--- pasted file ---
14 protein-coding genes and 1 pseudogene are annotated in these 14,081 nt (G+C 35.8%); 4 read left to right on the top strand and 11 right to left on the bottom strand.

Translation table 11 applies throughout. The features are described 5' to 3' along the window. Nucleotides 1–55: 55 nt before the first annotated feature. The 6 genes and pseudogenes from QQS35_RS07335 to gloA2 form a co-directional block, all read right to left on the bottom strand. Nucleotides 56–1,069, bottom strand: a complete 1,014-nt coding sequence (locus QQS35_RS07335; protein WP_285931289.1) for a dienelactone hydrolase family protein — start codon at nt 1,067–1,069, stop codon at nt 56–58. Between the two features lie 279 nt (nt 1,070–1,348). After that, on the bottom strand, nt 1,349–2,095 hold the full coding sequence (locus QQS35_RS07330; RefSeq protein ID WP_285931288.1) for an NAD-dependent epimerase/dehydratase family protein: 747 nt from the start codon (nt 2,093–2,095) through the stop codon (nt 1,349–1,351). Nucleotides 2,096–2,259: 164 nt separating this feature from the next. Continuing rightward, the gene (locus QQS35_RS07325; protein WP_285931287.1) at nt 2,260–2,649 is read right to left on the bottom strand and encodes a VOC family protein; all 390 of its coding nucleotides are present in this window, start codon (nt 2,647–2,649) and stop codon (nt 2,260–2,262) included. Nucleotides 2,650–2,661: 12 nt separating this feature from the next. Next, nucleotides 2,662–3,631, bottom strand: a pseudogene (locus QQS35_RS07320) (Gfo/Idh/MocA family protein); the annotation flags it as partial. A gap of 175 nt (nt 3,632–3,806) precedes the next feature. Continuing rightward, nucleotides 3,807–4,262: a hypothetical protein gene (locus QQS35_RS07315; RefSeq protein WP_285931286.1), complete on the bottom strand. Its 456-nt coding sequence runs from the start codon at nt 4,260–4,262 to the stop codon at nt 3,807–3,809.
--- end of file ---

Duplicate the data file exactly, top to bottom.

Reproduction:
14 protein-coding genes and 1 pseudogene are annotated in these 14,081 nt (G+C 35.8%); 4 read left to right on the top strand and 11 right to left on the bottom strand.

Translation table 11 applies throughout. The features are described 5' to 3' along the window. Nucleotides 1–55: 55 nt before the first annotated feature. The 6 genes and pseudogenes from QQS35_RS07335 to gloA2 form a co-directional block, all read right to left on the bottom strand. Nucleotides 56–1,069, bottom strand: a complete 1,014-nt coding sequence (locus QQS35_RS07335; protein WP_285931289.1) for a dienelactone hydrolase family protein — start codon at nt 1,067–1,069, stop codon at nt 56–58. Between the two features lie 279 nt (nt 1,070–1,348). After that, on the bottom strand, nt 1,349–2,095 hold the full coding sequence (locus QQS35_RS07330; RefSeq protein ID WP_285931288.1) for an NAD-dependent epimerase/dehydratase family protein: 747 nt from the start codon (nt 2,093–2,095) through the stop codon (nt 1,349–1,351). Nucleotides 2,096–2,259: 164 nt separating this feature from the next. Continuing rightward, the gene (locus QQS35_RS07325; protein WP_285931287.1) at nt 2,260–2,649 is read right to left on the bottom strand and encodes a VOC family protein; all 390 of its coding nucleotides are present in this window, start codon (nt 2,647–2,649) and stop codon (nt 2,260–2,262) included. Nucleotides 2,650–2,661: 12 nt separating this feature from the next. Next, nucleotides 2,662–3,631, bottom strand: a pseudogene (locus QQS35_RS07320) (Gfo/Idh/MocA family protein); the annotation flags it as partial. A gap of 175 nt (nt 3,632–3,806) precedes the next feature. Continuing rightward, nucleotides 3,807–4,262: a hypothetical protein gene (locus QQS35_RS07315; RefSeq protein WP_285931286.1), complete on the bottom strand. Its 456-nt coding sequence runs from the start codon at nt 4,260–4,262 to the stop codon at nt 3,807–3,809.